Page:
A-44 But No A-7 (III)

Allow me to put you out of your misery, before we go any further: the bigwig from Madrid, José Blanco, announced that the La Herradura-Taramay section of the A-7 Autovía del Mediterraneo wouldn’t be opened until the end of July. Yes that’s right; half way through the summer and several hundred thousand cars later, all queuing laboriously to get through Almuñécar’s dreaded traffic lights. Mind you, by the time that the hapless driver has ‘dripped’ through the tremendous bottlenecks that will form where the A-44 meets the old main road at the Motril flyover, he will probably get out and smash the said traffic lights down with his wife’s formidable handbag – and probably with her still attached to it.
In essence, the final completion of the Granada-Motril autovía is absolutely pointless if the A-7 is not finished. All it means is that drivers will be able to arrive at the interminable traffic jams along the N-340 quicker. After all, when people drive down to the coast, it is not to set up a tent under the Motril N-340 flyover; it’s to get to Motril, Salobreña, Almuñécar and La Herradura. However, this very relevant point apart, let’s get back to the completion of the A-44.
The 10-km stretch that was inaugurated on the 21st of May has six bridges and no tunnels. The bridges, or viaducts, account for 2.7 km of its total length, or in other words; just over a quarter of it. Yes, this last stretch was a bitch and the ‘evil sister’ of the Maro – La Herradura stretch, nine kilometres of construction hell.
There’s a very simple reason why the A-44 has no tunnel between Granada and the coast, where as the Maro – La Herradura one does: coastal valleys run down to the sea, which means if your working your way along the coast, you have to punch your way through valley hillsides, whereas you don’t, if your are running down the valleys.
When the A-44 ventured out of Granada to cross the vega and plateau, nuzzling its way tentatively south, most of the countryside was undulating uplands, so work was relatively quick. The first phase quickly eliminated the tailbacks that used to form on the single-lane uphill traffic up to el Suspiro del Moro. The main thing was there were no steep valleys to cross. The problems began at Río Durcal, where the first bridge is found, and then the next was Río Torrente near Nigüelas and the bridge of the Lecrín valley is sweeping and majestic, But the problems really began at Ízbor, where you can now find three bridges, each belong to different epochs.

The original stone bridge and tunnel there dates back to 1860 during the reign of Isabel II. The iron bridge that runs parallel – used until the recent inauguration – was built in the 1990’s, and finally the new bridge, which is a whopper, is probably the biggest and most complicated of the whole route.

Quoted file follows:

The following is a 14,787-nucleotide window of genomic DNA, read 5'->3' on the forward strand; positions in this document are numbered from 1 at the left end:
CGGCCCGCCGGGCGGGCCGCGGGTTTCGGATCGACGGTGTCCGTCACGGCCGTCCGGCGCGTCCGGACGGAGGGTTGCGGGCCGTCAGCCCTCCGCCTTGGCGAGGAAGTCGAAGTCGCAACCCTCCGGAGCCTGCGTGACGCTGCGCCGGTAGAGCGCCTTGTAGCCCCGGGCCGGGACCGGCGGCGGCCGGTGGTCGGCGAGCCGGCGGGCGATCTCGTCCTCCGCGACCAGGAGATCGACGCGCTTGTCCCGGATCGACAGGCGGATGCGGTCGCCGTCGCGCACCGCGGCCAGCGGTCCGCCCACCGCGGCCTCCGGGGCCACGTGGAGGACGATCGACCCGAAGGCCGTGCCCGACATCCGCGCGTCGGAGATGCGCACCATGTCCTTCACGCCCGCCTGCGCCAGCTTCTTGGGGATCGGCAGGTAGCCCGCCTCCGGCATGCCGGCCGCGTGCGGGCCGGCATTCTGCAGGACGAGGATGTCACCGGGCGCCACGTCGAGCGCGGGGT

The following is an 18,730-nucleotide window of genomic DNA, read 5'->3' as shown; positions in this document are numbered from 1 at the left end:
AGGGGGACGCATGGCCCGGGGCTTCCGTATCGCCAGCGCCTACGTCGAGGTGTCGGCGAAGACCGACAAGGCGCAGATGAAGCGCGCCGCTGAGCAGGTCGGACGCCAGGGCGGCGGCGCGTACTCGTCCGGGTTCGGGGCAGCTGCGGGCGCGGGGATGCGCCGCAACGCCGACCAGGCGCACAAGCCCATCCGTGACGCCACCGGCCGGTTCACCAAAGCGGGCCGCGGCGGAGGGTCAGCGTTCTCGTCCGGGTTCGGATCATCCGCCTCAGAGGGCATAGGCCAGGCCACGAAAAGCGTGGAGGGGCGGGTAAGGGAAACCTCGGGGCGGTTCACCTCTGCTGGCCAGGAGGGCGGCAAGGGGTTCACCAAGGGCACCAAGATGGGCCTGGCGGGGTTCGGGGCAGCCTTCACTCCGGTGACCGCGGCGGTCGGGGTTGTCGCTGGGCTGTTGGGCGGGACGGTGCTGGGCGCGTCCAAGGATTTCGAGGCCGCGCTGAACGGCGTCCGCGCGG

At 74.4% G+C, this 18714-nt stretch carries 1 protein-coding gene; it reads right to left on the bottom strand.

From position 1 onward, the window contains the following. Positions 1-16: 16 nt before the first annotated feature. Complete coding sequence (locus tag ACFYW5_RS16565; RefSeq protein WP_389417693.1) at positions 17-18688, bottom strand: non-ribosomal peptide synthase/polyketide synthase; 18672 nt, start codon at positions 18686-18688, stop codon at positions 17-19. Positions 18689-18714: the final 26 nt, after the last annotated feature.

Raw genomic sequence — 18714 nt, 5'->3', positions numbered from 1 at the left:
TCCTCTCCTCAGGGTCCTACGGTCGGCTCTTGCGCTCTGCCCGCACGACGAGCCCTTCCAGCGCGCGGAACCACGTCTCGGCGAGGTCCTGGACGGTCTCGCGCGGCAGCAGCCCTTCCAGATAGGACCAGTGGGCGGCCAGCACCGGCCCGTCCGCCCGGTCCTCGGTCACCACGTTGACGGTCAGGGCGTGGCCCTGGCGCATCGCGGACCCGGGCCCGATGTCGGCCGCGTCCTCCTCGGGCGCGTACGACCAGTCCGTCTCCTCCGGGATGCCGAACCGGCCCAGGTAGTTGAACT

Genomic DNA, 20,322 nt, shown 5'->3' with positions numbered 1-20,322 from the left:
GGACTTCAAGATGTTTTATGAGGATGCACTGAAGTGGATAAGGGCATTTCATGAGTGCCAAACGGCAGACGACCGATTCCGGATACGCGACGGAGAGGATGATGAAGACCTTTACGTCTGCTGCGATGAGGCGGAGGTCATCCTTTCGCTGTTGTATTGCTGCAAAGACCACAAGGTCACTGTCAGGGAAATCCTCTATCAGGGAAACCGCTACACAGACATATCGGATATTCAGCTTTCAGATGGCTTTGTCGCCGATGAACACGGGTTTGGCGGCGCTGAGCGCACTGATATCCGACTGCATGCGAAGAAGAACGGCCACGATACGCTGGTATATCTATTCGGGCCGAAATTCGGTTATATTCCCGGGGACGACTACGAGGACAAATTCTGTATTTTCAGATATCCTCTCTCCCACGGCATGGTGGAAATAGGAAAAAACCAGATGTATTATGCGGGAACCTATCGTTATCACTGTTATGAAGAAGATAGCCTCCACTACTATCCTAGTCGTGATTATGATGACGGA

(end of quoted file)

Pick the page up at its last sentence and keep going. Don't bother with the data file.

Although pillars have sunk into reservoirs and whole hillsides have subsided, they got the bloody stretch finished… and it cost!
Boy did it cost: each kilometre cost 14m euros, which is three times the cost of the preceding sections. In fact, the Ízbor – Vélez section cost the same, per kilometre, as the AVE high-speed-train routes.
Is it completely finished, then? Well, not according to the bikers who made a noisy protest outside the marquee where the Minister was preening his feathers. Although he did his best not to show his annoyance, the affect that the bikers’ protest had on the gathered press and the opposition politicians present was completely the opposite. In fact, when the Minister’s car drew up, most of the press crews turned their cameras and attention to the bikers, with their imitation US police sirens, whistles and grinning insults, such as “¡Sin Vergüenzas – esto no está acabado!”
The reason for their protest was that the autovía had been opened for use with single, metallic crash barriers instead of double ones. For the bikers it was an unforgivable sin – and who could blame them?
After all, we’re only talking about a ten kilometres of autovía and the expense of using double barriers is nothing compared to the overall cost of building it; 142.75 million euros. The single-barrier system virtually guarantees a biker being cut it half or losing a limb, if he should slide into one of the vertical stanchions, even as slow as 50 kph.
The opening of the autovía was not a cause for rejoicing for everybody – for some it means going out of business. There are numerous café-bars and restaurants through the gorge, as well as a couple of gas stations. The gas station, just before you enter the gorge when approaching from the south, reported a 40% drop in trade when the Vélez Benaudalla bypass was opened as an alternative route to the gorge. Now with the autovía fully operative, he will simply go out of business.

The gorge road came into being in 1976, making the old route, which ran from Vélez Benaudalla, through the Gorgoracha Tunnel, reaching Motril near where the hospital now stands. That’s the way you went, if you wanted to reach the coast from Granada. Well, Antonio, recognising the future potential of the gorge route, opened his bar, El Azud de Vélez, in 1977 and had a very prosperous 30 years out of it. He is the first to recognise that just as trade flowed down the gorge route, it will now flow elsewhere and that an end of an epoch has been reached, and with it, the end of his business, perhaps.
Finally, was the inauguration of the much-awaited autovía a piece of shameless electioneering, squeezed in at the last legal moment before the European Election campaign began? Yes, of course it was. It is amusing, of course, because they all do it. Not long ago, for instance, the Almuñécar branch of the PSOE heavily criticised the Mayor for inaugurating the Aquarium just before the Municipal Elections, yet here is their party in Madrid pulling exactly the same stunt.

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